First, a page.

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The question that sparked change for reconciliation

What would Red Cross look like if its staff, volunteers and clients were all Aboriginal and Torres Strait Islander peoples?

The question is challenging.  It's meant to be, says Thungutti man Jimmy Kyle.

Jimmy posed the hypothetical to Red Cross leaders in Victoria, during a meeting on how to bring our Reconciliation Action Plan to life. 

It sparked debate, raised even more questions and led to soul searching by individuals and as an organisation.

Then it led to a six-month concerted effort to attract and retain more Aboriginal and Torres Strait Islander staff and volunteers in Victoria.

Victorian Executive Director Wenda Donaldson says the meeting brought leaders to reflect 'on what does reconciliation truly mean and how do we bring our heart to it?'

Jimmy, who facilitated, is a straight talker. "Reconciliation is about turning words into action as actions build relationships and trust. 

"For it to work, you need to be prepared to stand up, make, create and deliver opportunities for Indigenous Australians and as an individual and collective show the highest level of respect for the first people of this country."

A shakeup

Australian Red Cross is into the third year of its Reconciliation Action Plan "Brighter Futures".  It contains wide sweeping targets and goals across all levels of the organisation building respect, relationships, employment and business opportunities.

Wenda wanted to go a step further. "We had to reflect and think what are we doing and can we do better?"

"It's easy to see a Reconciliation Action Plan as an intellectual exercise of targets and checks and incremental steps towards predefined goals and strategies.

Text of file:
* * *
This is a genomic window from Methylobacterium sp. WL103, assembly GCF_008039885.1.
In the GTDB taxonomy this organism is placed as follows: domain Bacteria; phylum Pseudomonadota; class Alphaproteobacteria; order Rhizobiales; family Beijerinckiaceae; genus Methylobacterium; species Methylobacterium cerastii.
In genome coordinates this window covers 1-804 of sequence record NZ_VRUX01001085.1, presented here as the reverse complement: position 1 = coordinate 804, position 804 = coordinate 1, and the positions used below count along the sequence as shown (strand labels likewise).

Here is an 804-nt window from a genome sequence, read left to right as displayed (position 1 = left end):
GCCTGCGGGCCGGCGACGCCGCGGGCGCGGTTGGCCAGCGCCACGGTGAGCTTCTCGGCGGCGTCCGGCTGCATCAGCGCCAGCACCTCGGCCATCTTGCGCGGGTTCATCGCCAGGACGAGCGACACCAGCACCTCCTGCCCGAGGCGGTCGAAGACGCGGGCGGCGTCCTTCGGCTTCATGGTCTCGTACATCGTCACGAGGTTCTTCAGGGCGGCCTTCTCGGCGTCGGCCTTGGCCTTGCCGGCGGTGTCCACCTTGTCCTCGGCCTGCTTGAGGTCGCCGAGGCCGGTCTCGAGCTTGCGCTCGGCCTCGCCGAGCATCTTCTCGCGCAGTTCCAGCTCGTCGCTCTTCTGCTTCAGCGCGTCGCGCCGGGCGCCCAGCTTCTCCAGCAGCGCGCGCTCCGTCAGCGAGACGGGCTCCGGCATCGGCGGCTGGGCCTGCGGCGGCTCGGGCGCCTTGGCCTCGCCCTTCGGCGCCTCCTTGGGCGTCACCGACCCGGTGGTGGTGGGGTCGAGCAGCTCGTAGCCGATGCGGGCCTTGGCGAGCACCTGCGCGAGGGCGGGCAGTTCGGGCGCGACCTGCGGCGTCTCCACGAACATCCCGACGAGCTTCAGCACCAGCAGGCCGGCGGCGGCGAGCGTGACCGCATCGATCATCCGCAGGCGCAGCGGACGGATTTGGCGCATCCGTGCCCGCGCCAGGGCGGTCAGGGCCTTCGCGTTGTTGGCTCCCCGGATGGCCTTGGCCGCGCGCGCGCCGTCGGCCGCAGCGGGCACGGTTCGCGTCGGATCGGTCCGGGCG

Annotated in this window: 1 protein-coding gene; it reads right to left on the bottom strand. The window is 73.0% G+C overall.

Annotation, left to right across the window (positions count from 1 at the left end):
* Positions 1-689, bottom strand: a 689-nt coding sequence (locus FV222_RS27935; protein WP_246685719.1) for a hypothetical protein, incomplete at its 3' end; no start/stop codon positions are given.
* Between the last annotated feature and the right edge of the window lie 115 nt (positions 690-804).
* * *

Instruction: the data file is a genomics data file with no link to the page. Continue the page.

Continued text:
"But we didn't have a heartfelt connection as to why reconciliation was so important."

"We needed to make significant shifts in the way that we think, act, work and feel; and bring them into daily practice," she says. 

Do no harm

Wenda says any ideas, solutions and actions needed careful consideration.

The Wominjeka Group, a team of Aboriginal and Torres Strait Islander leaders within Red Cross, provided guidance, support and leadership.

Their advice was that any approach should be guided by two key principles: that the way forward needed buy-in from all staff;  and that it did no harm to Indigenous people.

This meant Red Cross should maintain its focus on providing a safe, welcoming environment for Aboriginal and Torres Strait Islander peoples.   

"It's not an option to say it's all too hard.  Doing nothing is still doing harm because we're not actually drawing on our resources, the power and influence that Red Cross has to contribute to meaningful reconciliation," Wenda says.

One big change

The Victorian Leadership believed there needed to be a catalyst to change, to think and act differently.

As a result, for the next six months all new Red Cross positions in its Victorian office will be identified roles for Aboriginal and Torres Strait Islander peoples.

Wenda says the identified positions are something immediate and meaningful to build momentum and draws attention to change.

There are 10 positions now available, from working in finance and property to migrant support and patient transport.

Cultural shift

The group knew that recruitment and retention was just one step, there also needed to be a cultural shift in the workplace.

Working with HR, every staff member has built into their performance review what contribution and personal commitment they will be making for reconciliation.

The strategy also incorporates building greater community engagement and connections, like hosting Elders at events, holding Yarning Circles and open days for the local Indigenous community to get to know Red Cross.

Lessons learned

Wenda says one of the best ways to effect change in a large organisation is to trial new ways of working in specific areas, and learn from them.

"It's about timing and ensuring we have the support and practices in place to take this step."

"Australia is made up of over 300 Aboriginal and Torres Strait Islander nation groups. Our approach will look and feel different not just to other States and Territories, but regions within them," she says.

"They have different Indigenous groups to draw guidance and leadership from as well as the National Aboriginal and Torres Strait Islander Leadership Team."

Jimmy says Indigenous people are well versed in seeing deficit and so are best placed to provide solutions. "We commend non-Indigenous staff for taking the leap, to sometimes feel uncomfortable."

"When we relinquish the goals and quotas and get the practices right, when we are a culturally competent organisation all of the time, then we will move forward."

Meet some of the deadly staff we recognised in NAIDOC Week

Learn more about our commitment to reconciliation